As a civilian, of course I believe that it should be easier for all parents to get the help their kids need. Anyone who thinks the autism diagnosis is being handed out like candy should go ahead and try to start the process of getting their kid evaluated. Go ahead. I’ll wait. But I’ll be waiting a really long damn time because it’s not easy.
It’s not easy for me, and my husband isn’t in the line of fire. It should not be that hard for people like Rachel Kenyon to help their children. They have enough to worry about, and we as a nation owe them that help. We do.
I know this involves money. I also know that it’s a drop. in. the. bucket. when you look at the Department of Defense’s current annual budget of $683.7 billion.
I asked Ms. Kenyon what people can do to help her cause.
“Write your legislator,” she said simply. “It boils down to public support, and getting staffers to understand, and getting the members of Congress to understand, that civilians are just as devastated to hear what’s going on with our military families.”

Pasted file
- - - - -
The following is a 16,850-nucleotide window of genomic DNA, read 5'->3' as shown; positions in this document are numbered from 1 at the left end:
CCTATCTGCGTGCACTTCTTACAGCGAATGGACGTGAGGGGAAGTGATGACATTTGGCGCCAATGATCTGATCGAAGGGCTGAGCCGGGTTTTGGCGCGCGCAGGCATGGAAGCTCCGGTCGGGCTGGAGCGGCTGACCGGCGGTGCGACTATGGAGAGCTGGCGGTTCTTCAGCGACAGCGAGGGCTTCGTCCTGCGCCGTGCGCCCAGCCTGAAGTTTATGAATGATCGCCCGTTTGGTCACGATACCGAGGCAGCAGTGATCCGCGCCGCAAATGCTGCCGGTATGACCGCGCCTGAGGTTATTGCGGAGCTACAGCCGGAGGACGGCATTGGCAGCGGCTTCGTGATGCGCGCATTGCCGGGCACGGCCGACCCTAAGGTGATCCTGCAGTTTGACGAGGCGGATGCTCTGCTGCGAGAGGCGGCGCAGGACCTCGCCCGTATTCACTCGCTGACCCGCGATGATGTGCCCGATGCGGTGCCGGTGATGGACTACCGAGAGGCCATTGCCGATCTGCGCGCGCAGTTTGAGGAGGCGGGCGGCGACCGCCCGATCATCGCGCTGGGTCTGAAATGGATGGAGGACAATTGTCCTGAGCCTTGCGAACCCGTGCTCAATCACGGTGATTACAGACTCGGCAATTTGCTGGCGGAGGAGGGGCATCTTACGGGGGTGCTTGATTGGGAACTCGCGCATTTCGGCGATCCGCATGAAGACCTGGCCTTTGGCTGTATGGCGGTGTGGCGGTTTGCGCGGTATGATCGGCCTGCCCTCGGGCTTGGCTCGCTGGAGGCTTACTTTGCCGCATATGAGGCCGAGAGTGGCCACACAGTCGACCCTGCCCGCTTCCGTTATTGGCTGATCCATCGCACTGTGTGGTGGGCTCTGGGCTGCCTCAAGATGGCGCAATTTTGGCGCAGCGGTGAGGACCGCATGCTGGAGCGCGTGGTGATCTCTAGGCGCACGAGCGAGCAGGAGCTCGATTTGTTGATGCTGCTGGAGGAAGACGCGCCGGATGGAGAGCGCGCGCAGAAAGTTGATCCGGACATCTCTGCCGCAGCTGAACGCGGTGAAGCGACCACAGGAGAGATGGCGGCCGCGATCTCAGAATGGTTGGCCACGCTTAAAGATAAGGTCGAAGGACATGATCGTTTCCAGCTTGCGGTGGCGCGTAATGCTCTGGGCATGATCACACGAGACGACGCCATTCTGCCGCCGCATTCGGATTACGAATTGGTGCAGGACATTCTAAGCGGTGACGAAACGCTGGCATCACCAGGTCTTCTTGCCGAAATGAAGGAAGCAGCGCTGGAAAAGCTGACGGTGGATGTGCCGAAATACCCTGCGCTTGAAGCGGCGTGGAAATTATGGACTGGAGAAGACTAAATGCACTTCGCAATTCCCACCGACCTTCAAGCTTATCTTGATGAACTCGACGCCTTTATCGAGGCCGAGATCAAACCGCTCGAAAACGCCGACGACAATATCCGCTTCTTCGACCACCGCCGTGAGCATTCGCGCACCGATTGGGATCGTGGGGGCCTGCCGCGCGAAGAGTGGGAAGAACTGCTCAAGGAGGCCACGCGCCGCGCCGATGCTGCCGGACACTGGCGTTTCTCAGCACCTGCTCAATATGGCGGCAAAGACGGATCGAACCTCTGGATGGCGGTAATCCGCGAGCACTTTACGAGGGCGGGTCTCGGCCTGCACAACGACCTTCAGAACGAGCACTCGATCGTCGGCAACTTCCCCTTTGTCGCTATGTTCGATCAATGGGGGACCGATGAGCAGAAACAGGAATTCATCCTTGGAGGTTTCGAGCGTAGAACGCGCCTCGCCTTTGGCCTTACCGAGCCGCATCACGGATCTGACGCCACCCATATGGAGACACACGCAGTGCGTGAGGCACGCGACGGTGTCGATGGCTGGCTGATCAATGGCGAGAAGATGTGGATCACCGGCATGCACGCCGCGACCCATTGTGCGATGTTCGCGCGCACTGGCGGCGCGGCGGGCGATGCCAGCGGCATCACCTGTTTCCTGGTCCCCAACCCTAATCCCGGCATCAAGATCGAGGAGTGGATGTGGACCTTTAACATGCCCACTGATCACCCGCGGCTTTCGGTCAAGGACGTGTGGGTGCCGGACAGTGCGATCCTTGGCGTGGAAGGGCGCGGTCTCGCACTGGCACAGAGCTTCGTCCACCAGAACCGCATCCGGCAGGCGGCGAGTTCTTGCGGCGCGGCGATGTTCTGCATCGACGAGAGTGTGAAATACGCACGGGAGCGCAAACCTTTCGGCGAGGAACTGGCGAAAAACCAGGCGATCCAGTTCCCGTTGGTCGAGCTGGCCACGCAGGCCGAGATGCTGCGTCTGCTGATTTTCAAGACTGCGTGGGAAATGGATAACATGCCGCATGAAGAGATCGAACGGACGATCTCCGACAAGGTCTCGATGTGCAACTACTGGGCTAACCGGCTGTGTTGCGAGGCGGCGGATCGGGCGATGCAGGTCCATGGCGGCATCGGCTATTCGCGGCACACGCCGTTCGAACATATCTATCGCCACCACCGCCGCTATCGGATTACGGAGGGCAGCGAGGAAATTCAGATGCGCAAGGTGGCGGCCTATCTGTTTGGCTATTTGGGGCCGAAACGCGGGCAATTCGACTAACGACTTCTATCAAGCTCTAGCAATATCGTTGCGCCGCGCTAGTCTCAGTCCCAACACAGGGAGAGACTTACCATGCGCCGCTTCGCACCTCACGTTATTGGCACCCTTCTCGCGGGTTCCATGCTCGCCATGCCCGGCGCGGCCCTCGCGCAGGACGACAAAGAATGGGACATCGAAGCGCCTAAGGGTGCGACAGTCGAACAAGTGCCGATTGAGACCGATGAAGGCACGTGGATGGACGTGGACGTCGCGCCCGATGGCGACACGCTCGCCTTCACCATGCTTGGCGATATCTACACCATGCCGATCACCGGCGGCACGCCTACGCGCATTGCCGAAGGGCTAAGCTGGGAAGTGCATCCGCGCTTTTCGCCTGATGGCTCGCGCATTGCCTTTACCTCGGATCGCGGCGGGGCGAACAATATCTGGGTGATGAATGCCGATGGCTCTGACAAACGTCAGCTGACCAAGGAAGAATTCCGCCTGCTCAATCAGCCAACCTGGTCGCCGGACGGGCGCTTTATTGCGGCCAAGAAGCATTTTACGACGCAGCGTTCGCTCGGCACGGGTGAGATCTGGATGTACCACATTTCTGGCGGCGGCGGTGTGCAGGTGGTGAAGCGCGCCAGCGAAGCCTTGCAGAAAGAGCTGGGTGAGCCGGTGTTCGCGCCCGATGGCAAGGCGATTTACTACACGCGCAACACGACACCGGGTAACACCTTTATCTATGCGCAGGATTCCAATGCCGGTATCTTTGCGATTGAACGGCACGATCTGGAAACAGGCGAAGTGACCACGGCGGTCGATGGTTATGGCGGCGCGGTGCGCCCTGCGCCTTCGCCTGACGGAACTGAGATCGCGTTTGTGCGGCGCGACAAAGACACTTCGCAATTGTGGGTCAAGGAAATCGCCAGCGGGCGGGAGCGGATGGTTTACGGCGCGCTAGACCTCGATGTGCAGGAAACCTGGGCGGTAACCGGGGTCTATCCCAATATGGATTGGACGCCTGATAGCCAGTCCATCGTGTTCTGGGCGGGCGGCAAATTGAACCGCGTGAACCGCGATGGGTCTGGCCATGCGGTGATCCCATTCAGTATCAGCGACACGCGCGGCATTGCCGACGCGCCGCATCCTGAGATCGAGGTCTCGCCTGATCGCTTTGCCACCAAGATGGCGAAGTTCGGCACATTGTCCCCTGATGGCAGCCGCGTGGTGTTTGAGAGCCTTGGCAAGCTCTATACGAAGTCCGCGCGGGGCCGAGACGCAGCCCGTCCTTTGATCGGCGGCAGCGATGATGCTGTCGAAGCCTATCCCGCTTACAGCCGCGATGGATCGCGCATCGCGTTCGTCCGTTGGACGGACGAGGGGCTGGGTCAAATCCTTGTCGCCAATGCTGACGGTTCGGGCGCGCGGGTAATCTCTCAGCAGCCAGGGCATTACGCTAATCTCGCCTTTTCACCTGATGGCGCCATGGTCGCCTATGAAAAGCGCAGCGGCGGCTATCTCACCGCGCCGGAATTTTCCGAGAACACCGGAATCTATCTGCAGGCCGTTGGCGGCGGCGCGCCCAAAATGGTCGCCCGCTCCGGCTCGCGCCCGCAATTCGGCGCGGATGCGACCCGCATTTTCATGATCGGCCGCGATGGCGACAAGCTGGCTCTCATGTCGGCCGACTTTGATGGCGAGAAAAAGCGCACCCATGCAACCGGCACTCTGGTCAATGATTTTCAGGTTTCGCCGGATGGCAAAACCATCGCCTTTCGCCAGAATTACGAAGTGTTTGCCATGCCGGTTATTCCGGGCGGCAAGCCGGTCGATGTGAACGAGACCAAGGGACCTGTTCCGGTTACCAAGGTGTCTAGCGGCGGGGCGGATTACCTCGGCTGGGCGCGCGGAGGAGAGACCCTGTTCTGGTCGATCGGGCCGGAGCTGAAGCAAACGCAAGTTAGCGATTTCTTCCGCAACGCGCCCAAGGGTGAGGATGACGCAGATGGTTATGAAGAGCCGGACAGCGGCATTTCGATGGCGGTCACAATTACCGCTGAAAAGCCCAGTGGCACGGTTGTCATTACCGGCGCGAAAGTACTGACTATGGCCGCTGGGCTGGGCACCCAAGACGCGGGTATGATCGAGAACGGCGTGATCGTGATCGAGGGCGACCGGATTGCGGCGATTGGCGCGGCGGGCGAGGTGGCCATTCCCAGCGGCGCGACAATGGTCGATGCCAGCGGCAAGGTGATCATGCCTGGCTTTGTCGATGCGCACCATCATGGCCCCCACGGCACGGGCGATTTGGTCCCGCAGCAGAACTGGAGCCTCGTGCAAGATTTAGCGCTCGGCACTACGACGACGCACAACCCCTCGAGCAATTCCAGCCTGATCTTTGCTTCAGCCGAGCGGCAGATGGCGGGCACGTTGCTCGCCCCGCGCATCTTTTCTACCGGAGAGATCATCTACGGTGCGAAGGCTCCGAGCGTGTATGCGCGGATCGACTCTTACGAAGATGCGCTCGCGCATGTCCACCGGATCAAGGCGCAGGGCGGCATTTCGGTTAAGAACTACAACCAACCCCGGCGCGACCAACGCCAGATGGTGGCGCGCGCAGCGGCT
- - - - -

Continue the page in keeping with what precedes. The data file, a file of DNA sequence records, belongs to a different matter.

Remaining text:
You can find for detailed information, and find your congressperson with one click at CMKAA website. Entering your ZIP Code will bring you to a page for your legislator, where you can easily send an e-mail asking him or her to attend Tuesday’s briefing on the Caring for Military Kids with Autism Act, and to support H.R. 2288.
I took it one step better and called my Congressperson’s office. I asked if anyone from his office would be attending the briefing, and was put right through to the staffer who handles veteran and military issues. The briefing was news to him but was happy for me to email him information. It took me about four minutes. And now, even though my laundry is piled to the ceiling, we’re having leftovers for dinner, and the kitchen floor is sticky, I totally get to spend the rest of my day feeling like I did something.